To Minimize Malfunctions Jams

Most malfunctions are caused by improper or damaged magazines, incorrect ammunition, or poor maintenance.

1. If it appears that the gun and magazine are not at fault and that the jam was caused by the type of cartridge being used, then try another type.

2. If changing to another type or brand of cartridges does not at once eliminate malfunctioning, then the following steps should be taken:

a. Make certain the gun and the magazine are unloaded and that the safety is "on". Remember, the magazine should be removed first, then check the chamber and be certain it and the magazine-well are clear of cartridges.

b. Thoroughly clean the magazine (See "Magazine Inspection and Care", pp. 21 & 22) and bolt mechanism, paying particular attention to removing accumulated grease. Use a bristle brush and solvent to remove grease and fouling from the bolt face, the extractor, the chamber, and the feed ramp. (See the "Care and Cleaning" section of this manual for detailed cleaning instructions).

c. Check to see that the magazine rotor spring tension is adequate.

d. Check the magazine throat to be certain they are free of nicks and burrs and are not deformed.

e. Remove excess oil and solvent from all cleaned components, load the magazine, and try the firearm again. As always, proceed slowly. Be certain bystanders are not close and that you are wearing eye and hearing protection and that your face is a safe distance from the rifle so that any discharge resulting from a jammed cartridge will not injure anyone.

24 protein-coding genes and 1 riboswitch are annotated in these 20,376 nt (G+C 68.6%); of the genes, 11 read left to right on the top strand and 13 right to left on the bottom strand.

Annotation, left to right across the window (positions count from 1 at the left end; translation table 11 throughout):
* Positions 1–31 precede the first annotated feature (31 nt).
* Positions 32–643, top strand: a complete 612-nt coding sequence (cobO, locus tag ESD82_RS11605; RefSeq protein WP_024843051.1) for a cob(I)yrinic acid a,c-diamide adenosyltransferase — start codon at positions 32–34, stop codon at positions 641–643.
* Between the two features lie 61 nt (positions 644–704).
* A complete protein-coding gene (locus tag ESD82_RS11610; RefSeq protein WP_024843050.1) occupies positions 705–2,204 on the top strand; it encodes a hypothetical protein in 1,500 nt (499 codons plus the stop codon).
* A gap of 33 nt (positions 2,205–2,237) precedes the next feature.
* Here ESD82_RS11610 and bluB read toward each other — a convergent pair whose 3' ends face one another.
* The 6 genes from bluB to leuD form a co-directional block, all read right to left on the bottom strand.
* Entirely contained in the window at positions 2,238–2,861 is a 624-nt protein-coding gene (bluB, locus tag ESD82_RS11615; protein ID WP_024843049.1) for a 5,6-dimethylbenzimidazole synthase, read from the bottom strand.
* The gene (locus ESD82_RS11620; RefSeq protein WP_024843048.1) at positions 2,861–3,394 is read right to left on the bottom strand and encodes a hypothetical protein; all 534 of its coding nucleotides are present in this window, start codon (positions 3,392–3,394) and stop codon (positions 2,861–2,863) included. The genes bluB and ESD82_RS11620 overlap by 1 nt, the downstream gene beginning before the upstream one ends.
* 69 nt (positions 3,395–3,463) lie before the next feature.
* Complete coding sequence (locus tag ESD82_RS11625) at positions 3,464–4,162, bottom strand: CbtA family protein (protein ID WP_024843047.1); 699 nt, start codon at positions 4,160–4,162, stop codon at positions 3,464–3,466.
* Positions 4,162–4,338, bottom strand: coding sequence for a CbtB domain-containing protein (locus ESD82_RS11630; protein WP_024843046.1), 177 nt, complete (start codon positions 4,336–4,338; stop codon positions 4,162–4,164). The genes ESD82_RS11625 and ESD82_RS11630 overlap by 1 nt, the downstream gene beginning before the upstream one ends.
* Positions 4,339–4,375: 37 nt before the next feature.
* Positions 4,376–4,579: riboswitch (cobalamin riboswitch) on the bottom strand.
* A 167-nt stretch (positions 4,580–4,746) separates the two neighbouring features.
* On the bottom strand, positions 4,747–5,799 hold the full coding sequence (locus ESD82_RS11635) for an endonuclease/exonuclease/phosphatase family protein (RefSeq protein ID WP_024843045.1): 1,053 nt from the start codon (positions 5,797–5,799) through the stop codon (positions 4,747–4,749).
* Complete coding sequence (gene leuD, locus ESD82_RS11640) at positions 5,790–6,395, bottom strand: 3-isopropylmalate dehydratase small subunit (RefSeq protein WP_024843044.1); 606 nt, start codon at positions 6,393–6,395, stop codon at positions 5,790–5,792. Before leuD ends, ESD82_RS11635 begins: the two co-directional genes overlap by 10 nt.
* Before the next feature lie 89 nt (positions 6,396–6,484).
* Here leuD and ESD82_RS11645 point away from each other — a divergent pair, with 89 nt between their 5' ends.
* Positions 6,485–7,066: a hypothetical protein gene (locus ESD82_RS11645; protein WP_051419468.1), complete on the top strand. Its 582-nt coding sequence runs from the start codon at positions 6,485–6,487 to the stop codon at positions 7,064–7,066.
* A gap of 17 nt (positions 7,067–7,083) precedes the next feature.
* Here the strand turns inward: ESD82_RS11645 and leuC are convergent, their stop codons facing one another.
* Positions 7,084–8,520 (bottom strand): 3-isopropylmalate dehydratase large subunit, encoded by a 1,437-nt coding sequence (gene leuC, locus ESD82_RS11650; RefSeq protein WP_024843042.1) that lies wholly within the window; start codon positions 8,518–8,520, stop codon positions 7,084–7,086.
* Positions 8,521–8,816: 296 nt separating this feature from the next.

If the above procedures do not result in a smooth and reliably functioning firearm, don't use the gun. The rifle can be returned directly to our Newport, New Hampshire Product Service Department for repair. See the Service and Parts Policy section (p. 27) of this manual for packing and shipping information.

Another precaution: When using any firearm chambered for rimfire cartridges, form the habit of examining fired cartridge cases. If they have bulged heads or frequently show splits on any part of the case, the rifle or pistol should be returned to the factory for inspection.



The .22 Long Rifle rimfire cartridge fires when the firing pin impacts the relatively soft cartridge case rim, and also can be "discharged" before it is chambered if its rim receives a sharp blow. If a cartridge hangs up, jams, or binds when being chambered or when being fed from the magazine into the chamber, do not attempt to force it into the chamber by pushing or striking the bolt. Any jam or feeding problem is a signal to immediately stop using the gun until it can be determined what is wrong. Most failures of a cartridge to feed or to chamber are caused by a damaged magazine, improper gun handling, or defective ammunition. Whatever the cause, rimfire cartridge jams can result in the potentially dangerous situation of a cartridge discharging before it is chambered. If this occurs, the cartridge case will rupture and its fragments will fly out of the gun with sufficient force to cause injury. Always wear shooting glasses and hearing protectors! Keep face away from chamber!



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